At least the Brass Pole case was resolved.  The larger Uber lawsuit still has yet to be fully argued.  I for one am hopeful that it will be put to the test, because it could be this high profile case which finally puts some clarity on this very ambiguous area of the law.

The Gig Economy and the Office

Harvard Business Review published an interesting article by Professor Diane Mulcahey last week called, "Will the Gig Economy Make the Office Obsolete?" https://hbr.org/2017/03/will-the-gig-economy-make-the-office-obsolete .  The point Mulcahey makes is that when companies use independent workers  for key projects, these gig workers  are being  judged by their results; their presence or absence in a certain physical location is not germane to their performance.

What is interesting to note is the historical pattern of work locations.  Prior to the industrial revolution, work of most types  tended to be done at home.  Fishermen and soldiers are key exceptions here.  The work was not separate from life, but rather an embedded part of it.  As Alice Kessler Harris, a History Professor at Columbia put it, " the workplace was an extension of the household." http://gender.stanford.edu/news/2014/historical-view-american-workplace Professions which did have offices, i.e. doctors, were typically co-located at home. Although certain work was gender related, women tended the farm just as much as men helped with the weaving.  It was all just a part of life.

Marion McGovern

A portion of Diego Rivera's murals depicting American industrialization at the Detroit Institute of Art

But life changed with the advent of industrialization,  because the location of work shifted, with many roles requiring an onsite presences, whether at a factory, a warehouse or an office.  Along with that shift, came set hours and shifts which delineated work time. These separate  workplaces were often in conflict with  household schedules and further accelerated the segregation of work from home life.  As more women entered the work force the conflicting demands of work and household became all more acute.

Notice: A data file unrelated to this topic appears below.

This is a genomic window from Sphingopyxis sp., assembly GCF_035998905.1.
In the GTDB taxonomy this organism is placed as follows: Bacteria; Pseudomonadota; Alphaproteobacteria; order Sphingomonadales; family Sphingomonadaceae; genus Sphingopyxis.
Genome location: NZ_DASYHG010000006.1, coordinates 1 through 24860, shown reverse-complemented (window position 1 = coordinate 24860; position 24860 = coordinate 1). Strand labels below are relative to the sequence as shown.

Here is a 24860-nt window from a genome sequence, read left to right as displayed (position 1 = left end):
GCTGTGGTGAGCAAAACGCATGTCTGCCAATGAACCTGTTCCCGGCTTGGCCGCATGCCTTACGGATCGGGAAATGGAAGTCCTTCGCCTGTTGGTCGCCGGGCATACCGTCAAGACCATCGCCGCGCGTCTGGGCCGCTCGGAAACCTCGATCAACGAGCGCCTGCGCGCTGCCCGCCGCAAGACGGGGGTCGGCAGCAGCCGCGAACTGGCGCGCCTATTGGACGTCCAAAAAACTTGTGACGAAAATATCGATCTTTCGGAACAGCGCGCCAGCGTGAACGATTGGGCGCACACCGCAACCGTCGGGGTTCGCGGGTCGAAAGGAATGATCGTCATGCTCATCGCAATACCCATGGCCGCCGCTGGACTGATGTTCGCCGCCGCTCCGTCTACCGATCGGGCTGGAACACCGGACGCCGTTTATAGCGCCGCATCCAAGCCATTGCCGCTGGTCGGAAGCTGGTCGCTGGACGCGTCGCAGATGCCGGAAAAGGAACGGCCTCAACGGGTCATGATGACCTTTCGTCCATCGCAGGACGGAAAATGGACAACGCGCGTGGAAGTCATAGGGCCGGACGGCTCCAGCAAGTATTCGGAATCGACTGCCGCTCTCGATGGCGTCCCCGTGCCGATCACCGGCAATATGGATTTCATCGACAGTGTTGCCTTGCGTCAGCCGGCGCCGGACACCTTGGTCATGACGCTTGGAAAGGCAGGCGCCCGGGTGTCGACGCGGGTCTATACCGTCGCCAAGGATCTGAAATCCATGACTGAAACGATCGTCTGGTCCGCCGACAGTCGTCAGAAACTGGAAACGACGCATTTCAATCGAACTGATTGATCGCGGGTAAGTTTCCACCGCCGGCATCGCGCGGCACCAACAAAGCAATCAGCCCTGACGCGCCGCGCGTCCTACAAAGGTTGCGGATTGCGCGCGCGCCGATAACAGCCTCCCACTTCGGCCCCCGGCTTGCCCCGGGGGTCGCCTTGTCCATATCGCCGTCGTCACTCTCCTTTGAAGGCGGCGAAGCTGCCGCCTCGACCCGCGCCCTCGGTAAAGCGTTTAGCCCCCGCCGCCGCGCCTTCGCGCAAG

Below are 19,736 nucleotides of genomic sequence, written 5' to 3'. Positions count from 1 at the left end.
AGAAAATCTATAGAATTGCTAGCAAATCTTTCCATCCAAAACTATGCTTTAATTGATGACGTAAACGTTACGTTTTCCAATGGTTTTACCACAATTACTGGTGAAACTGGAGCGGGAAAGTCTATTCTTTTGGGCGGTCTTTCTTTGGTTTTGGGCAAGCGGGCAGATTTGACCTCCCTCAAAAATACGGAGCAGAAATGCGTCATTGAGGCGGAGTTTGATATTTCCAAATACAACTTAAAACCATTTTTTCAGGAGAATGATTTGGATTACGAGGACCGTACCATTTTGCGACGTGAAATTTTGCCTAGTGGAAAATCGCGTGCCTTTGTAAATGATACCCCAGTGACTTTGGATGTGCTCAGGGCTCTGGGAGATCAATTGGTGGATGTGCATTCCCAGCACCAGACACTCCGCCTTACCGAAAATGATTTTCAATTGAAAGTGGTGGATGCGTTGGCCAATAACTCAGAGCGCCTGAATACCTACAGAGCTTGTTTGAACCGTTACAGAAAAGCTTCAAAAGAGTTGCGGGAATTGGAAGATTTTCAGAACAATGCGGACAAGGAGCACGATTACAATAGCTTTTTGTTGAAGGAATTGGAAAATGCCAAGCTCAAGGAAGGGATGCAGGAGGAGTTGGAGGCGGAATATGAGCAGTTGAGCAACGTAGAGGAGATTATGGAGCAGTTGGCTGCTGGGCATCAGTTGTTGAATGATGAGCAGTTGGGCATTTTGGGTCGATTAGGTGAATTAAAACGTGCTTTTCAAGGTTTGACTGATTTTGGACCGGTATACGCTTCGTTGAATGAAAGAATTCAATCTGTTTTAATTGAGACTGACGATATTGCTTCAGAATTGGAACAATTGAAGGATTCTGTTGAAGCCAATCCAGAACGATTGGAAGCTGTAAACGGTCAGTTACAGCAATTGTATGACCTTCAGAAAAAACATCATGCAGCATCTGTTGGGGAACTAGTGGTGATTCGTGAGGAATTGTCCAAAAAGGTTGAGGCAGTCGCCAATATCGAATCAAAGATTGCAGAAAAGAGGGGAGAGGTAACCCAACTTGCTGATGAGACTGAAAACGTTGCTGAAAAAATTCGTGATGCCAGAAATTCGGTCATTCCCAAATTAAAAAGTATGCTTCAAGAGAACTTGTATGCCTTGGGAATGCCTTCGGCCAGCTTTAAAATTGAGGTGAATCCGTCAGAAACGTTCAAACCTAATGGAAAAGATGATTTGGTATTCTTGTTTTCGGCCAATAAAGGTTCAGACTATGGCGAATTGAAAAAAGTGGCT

However fast forward to the end of the 20th century. As the knowledge economy grew in importance, supported by technological enhancements, the time and place where work could be done became less important. With increased connectivity and advances in software and security, remote work has become commonplace. Coupling that with hard working employees who want more work life balance, many companies have made moves to reduce their physical office footprint.  Indeed, software company, Citrix, has predicted that by 2020, 70% of people would work away from the office as much as they worked at their office.

Add to this the increasing adoption as a strategic business practice of using independent consultants, high-end gig economy workers, for projects throughout the organization and the question of worker location becomes even more pertinent.  Most of these gig economy workers rate flexibility and control over their lives as key reasons for pursuing the independent career path.  In researching my upcoming book, Thriving in the Gig Economy, I read half a dozen different studies about the reasons independent consultants choose this path and flexibility is chief among them all. Whether they work at a client office, a co-working space or a home office, these professionals want be in charge,  They want the balance in life that comes from control.  They want their work to be an extension of their household just like it was 200 years ago.  As the saying goes, what comes around, goes around.

 

International Women’s Day and the Gig Economy